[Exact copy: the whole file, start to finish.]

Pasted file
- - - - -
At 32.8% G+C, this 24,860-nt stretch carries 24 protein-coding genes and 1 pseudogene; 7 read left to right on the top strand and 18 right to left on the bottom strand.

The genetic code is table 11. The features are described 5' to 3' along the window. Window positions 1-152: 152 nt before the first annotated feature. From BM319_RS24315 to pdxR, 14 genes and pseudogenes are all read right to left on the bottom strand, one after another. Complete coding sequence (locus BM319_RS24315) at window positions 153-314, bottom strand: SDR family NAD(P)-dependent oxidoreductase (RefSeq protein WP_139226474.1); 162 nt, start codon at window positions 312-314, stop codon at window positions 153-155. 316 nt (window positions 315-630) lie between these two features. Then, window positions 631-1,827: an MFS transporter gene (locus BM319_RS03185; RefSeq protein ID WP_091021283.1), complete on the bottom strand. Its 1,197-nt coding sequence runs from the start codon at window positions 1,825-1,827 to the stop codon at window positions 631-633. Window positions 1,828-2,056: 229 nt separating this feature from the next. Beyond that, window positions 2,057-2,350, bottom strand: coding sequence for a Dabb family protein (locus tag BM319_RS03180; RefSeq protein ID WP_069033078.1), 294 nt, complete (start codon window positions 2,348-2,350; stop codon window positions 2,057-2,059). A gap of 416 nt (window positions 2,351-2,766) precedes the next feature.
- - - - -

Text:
At 32.8% G+C, this 24,860-nt stretch carries 24 protein-coding genes and 1 pseudogene; 7 read left to right on the top strand and 18 right to left on the bottom strand.

The genetic code is table 11. The features are described 5' to 3' along the window. Window positions 1-152: 152 nt before the first annotated feature. From BM319_RS24315 to pdxR, 14 genes and pseudogenes are all read right to left on the bottom strand, one after another. Complete coding sequence (locus BM319_RS24315) at window positions 153-314, bottom strand: SDR family NAD(P)-dependent oxidoreductase (RefSeq protein WP_139226474.1); 162 nt, start codon at window positions 312-314, stop codon at window positions 153-155. 316 nt (window positions 315-630) lie between these two features. Then, window positions 631-1,827: an MFS transporter gene (locus BM319_RS03185; RefSeq protein ID WP_091021283.1), complete on the bottom strand. Its 1,197-nt coding sequence runs from the start codon at window positions 1,825-1,827 to the stop codon at window positions 631-633. Window positions 1,828-2,056: 229 nt separating this feature from the next. Beyond that, window positions 2,057-2,350, bottom strand: coding sequence for a Dabb family protein (locus tag BM319_RS03180; RefSeq protein ID WP_069033078.1), 294 nt, complete (start codon window positions 2,348-2,350; stop codon window positions 2,057-2,059). A gap of 416 nt (window positions 2,351-2,766) precedes the next feature.